On Death, Part 1.

Lydia Zvyagintseva
6 min readDec 30, 2020

“More life, more everything” — Drake, “Free Smoke”

What does capitalism want? Thinkers like Jason W. Moore have said that it wants to eat the world, locked in a perpetual cycle of accumulation, gathering into itself all that is living: soil, forests, minerals, living beings, energy reserves. When I think about capitalist accumulation, I picture No Face in the dark buffet scene of Spirited Away.

We too get caught in the logic of this cycle every time we talk about “the economy” and “efficiency” as ends in themselves, as if evoking these terms produces self-evident meanings on which we all agree. In a slim volume The Burnout Society, Korean-born, German philosopher Byung-Chul Han digs deeper into the surfaces evoked by economic stories or rap songs. According to Han, “The capitalist economy absolutizes survival. It is not concerned with the good life. It is sustained by the illusion that more capital produces more life, which means a greater capacity for living”. Thus, the goal of accumulation is an act of staving off death, of forestalling the inevitable. For all the talk of rational subjects operating with perfect knowledge, the discourse of capitalism is full of magical thinking. The capitalist is on a quest to evade the inevitable. This is why healthism of Lululemon is raised to the ultimate achievement, not body positivity or the complexities of health as an interplay between the physical, psychological, emotional, and social.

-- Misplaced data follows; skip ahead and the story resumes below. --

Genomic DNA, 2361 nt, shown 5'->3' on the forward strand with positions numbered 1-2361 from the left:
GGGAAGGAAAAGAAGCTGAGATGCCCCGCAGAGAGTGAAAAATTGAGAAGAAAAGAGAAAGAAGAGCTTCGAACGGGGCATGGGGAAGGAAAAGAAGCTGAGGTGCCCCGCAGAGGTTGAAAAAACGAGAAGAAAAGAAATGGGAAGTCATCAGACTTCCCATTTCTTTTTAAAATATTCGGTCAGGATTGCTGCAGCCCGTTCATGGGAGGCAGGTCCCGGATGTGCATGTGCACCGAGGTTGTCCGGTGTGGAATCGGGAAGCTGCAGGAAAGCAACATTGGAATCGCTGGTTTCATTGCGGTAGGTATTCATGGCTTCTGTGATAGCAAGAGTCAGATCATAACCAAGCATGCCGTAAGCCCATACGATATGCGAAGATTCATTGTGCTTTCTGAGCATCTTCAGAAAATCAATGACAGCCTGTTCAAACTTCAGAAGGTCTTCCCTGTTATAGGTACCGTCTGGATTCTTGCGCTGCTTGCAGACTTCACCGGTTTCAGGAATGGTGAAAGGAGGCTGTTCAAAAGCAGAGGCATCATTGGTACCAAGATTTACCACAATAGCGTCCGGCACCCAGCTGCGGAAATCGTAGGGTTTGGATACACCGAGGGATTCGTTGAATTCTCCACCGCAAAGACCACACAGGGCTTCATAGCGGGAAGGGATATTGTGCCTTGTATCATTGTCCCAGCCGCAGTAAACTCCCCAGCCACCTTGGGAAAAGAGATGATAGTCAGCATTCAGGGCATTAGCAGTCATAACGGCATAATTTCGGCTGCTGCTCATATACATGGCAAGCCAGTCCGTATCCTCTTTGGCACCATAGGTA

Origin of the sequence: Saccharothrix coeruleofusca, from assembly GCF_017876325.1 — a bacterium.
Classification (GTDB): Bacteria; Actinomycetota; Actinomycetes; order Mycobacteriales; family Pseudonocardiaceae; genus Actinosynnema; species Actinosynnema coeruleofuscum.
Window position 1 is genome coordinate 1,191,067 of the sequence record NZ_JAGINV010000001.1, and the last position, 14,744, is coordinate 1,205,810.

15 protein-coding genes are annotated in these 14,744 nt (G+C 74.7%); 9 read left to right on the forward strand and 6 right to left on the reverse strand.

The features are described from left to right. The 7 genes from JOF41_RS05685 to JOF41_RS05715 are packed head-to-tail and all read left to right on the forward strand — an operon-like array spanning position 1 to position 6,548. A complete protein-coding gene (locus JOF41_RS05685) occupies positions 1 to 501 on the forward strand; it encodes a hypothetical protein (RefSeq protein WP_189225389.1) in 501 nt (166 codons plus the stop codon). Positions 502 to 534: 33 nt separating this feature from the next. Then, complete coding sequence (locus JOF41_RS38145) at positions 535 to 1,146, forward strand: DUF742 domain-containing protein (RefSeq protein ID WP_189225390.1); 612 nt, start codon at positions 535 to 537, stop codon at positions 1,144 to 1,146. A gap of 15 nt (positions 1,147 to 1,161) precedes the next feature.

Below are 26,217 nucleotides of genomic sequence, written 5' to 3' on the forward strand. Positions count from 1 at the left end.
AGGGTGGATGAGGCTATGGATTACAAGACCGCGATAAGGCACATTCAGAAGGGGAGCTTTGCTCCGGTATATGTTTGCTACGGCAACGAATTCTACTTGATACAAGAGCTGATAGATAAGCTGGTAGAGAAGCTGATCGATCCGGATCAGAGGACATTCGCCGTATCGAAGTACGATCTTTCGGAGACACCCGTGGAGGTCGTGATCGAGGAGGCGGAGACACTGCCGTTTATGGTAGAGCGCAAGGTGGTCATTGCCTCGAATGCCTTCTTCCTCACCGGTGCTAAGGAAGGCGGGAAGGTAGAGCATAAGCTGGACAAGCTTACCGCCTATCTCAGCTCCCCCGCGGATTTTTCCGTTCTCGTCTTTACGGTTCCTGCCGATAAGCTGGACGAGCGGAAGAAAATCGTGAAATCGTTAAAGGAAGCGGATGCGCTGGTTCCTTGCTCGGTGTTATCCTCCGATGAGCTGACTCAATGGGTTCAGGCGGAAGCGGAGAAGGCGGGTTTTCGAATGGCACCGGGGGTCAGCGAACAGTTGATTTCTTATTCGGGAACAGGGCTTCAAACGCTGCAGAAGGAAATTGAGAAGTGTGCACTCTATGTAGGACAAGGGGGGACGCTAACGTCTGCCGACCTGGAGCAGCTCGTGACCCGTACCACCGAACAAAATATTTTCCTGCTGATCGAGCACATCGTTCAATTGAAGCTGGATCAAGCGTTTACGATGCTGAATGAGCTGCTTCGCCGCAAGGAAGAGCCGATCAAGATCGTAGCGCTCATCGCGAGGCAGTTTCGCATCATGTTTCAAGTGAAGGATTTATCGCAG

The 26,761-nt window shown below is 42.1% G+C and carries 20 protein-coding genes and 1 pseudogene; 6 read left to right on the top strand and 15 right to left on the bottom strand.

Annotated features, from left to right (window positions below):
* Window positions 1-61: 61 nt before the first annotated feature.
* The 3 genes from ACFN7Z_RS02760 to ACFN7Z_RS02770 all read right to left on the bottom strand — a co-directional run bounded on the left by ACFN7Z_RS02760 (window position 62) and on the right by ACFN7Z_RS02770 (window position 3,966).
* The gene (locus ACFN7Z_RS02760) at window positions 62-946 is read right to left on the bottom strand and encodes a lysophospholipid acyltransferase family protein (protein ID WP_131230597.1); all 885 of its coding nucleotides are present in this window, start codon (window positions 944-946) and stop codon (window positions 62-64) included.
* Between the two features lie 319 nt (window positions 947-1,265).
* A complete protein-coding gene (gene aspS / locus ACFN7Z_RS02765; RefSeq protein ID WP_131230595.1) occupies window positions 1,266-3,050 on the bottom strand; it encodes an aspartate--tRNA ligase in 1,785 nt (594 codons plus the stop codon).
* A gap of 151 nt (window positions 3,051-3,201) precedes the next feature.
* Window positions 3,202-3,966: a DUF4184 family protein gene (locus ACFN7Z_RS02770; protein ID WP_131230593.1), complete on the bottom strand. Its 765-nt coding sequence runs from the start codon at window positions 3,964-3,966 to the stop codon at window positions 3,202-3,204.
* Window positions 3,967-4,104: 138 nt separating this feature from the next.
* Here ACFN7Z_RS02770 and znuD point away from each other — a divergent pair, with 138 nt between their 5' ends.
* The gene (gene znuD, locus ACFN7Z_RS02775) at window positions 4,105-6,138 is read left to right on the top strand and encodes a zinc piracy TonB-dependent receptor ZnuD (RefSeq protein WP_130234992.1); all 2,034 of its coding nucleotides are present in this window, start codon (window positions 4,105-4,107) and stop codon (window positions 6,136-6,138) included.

So perhaps one way to practice anti-capitalism (at an individual level) is to meditate on and prepare for death. In the introduction to the Penguin version of the Tibetan Book of the Dead, Graham Coleman writes: “It is undeniably the case that in our society we do not easily accept that death is a natural part of life, which results in a perpetual sense of insecurity and fear.” He sees the book as providing a creative approach at a time of bereavement as well as an opportunity to gain insights into the state of mind.

I have spent the majority of the year at the dog park, and observing the goofballs has given me many moments of reflection on mortality. Some say that the reason we live with animals is that they straddle a fine line between wilderness and domestication. Anyone who has seen a cat toss a mouse in the air and then drag it to the doorstep will wonder how a purring 9-lb ball of fur can be such a beast. We see our own wilderness in them. Spending lots of time in the dog park means I have also been told many stories, including horror stories, of pets suffering cruel and unpredictable fates. I have heard of dogs bitten, and even killed, in the same parks where I walk weekly. I think about what drives animals to do this to each other. Their shorter lifespans also prompt us to face the fact that sooner or later, they will be gone, as will we, but our culture conditions us not to go to the latter part. We mourn, accept, and maybe even get another pet, but few spaces exist for us to prepare for our own passing.